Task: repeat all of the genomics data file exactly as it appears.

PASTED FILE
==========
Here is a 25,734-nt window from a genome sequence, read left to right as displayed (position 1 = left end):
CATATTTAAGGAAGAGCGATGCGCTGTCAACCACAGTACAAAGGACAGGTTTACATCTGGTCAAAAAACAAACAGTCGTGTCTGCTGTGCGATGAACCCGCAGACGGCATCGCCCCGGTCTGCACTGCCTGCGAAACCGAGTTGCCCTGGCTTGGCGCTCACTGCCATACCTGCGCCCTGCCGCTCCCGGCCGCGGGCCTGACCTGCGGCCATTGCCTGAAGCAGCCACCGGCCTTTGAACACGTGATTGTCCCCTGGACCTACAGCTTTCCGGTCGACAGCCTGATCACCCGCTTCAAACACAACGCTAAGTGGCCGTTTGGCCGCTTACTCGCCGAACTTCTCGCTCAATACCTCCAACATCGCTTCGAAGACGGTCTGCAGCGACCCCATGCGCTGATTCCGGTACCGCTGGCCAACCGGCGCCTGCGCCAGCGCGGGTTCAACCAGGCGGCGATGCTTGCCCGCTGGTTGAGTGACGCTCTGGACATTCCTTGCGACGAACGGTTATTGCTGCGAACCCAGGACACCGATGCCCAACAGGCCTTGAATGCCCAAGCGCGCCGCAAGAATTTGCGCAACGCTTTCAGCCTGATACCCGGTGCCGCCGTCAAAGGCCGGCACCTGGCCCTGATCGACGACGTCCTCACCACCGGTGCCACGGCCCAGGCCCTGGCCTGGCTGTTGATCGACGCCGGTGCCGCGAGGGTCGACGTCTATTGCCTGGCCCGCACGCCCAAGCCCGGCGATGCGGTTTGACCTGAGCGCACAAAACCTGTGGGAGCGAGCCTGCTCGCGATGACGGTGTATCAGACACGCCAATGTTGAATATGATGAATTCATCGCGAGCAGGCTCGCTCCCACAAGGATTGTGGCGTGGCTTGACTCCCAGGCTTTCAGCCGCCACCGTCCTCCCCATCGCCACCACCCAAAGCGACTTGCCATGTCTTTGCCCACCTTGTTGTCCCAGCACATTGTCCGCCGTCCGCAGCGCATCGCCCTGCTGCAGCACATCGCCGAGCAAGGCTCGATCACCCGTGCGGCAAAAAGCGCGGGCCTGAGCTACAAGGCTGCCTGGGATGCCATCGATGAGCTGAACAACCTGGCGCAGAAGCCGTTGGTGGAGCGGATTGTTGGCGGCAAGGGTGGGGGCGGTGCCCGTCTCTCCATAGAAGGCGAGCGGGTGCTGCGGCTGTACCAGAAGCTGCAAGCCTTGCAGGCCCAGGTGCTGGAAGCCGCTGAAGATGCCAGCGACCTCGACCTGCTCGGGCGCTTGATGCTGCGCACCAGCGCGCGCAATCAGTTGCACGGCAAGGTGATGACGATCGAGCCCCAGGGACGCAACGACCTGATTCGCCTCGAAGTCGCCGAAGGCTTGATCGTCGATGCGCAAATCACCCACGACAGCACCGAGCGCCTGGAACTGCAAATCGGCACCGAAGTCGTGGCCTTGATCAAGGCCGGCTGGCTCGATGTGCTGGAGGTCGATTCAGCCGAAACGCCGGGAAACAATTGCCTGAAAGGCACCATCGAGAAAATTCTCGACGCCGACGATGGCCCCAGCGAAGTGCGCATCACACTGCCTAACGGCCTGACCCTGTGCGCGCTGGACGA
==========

Here is a 25,734-nt window from a genome sequence, read left to right as displayed (position 1 = left end):
CATATTTAAGGAAGAGCGATGCGCTGTCAACCACAGTACAAAGGACAGGTTTACATCTGGTCAAAAAACAAACAGTCGTGTCTGCTGTGCGATGAACCCGCAGACGGCATCGCCCCGGTCTGCACTGCCTGCGAAACCGAGTTGCCCTGGCTTGGCGCTCACTGCCATACCTGCGCCCTGCCGCTCCCGGCCGCGGGCCTGACCTGCGGCCATTGCCTGAAGCAGCCACCGGCCTTTGAACACGTGATTGTCCCCTGGACCTACAGCTTTCCGGTCGACAGCCTGATCACCCGCTTCAAACACAACGCTAAGTGGCCGTTTGGCCGCTTACTCGCCGAACTTCTCGCTCAATACCTCCAACATCGCTTCGAAGACGGTCTGCAGCGACCCCATGCGCTGATTCCGGTACCGCTGGCCAACCGGCGCCTGCGCCAGCGCGGGTTCAACCAGGCGGCGATGCTTGCCCGCTGGTTGAGTGACGCTCTGGACATTCCTTGCGACGAACGGTTATTGCTGCGAACCCAGGACACCGATGCCCAACAGGCCTTGAATGCCCAAGCGCGCCGCAAGAATTTGCGCAACGCTTTCAGCCTGATACCCGGTGCCGCCGTCAAAGGCCGGCACCTGGCCCTGATCGACGACGTCCTCACCACCGGTGCCACGGCCCAGGCCCTGGCCTGGCTGTTGATCGACGCCGGTGCCGCGAGGGTCGACGTCTATTGCCTGGCCCGCACGCCCAAGCCCGGCGATGCGGTTTGACCTGAGCGCACAAAACCTGTGGGAGCGAGCCTGCTCGCGATGACGGTGTATCAGACACGCCAATGTTGAATATGATGAATTCATCGCGAGCAGGCTCGCTCCCACAAGGATTGTGGCGTGGCTTGACTCCCAGGCTTTCAGCCGCCACCGTCCTCCCCATCGCCACCACCCAAAGCGACTTGCCATGTCTTTGCCCACCTTGTTGTCCCAGCACATTGTCCGCCGTCCGCAGCGCATCGCCCTGCTGCAGCACATCGCCGAGCAAGGCTCGATCACCCGTGCGGCAAAAAGCGCGGGCCTGAGCTACAAGGCTGCCTGGGATGCCATCGATGAGCTGAACAACCTGGCGCAGAAGCCGTTGGTGGAGCGGATTGTTGGCGGCAAGGGTGGGGGCGGTGCCCGTCTCTCCATAGAAGGCGAGCGGGTGCTGCGGCTGTACCAGAAGCTGCAAGCCTTGCAGGCCCAGGTGCTGGAAGCCGCTGAAGATGCCAGCGACCTCGACCTGCTCGGGCGCTTGATGCTGCGCACCAGCGCGCGCAATCAGTTGCACGGCAAGGTGATGACGATCGAGCCCCAGGGACGCAACGACCTGATTCGCCTCGAAGTCGCCGAAGGCTTGATCGTCGATGCGCAAATCACCCACGACAGCACCGAGCGCCTGGAACTGCAAATCGGCACCGAAGTCGTGGCCTTGATCAAGGCCGGCTGGCTCGATGTGCTGGAGGTCGATTCAGCCGAAACGCCGGGAAACAATTGCCTGAAAGGCACCATCGAGAAAATTCTCGACGCCGACGATGGCCCCAGCGAAGTGCGCATCACACTGCCTAACGGCCTGACCCTGTGCGCGCTGGACGA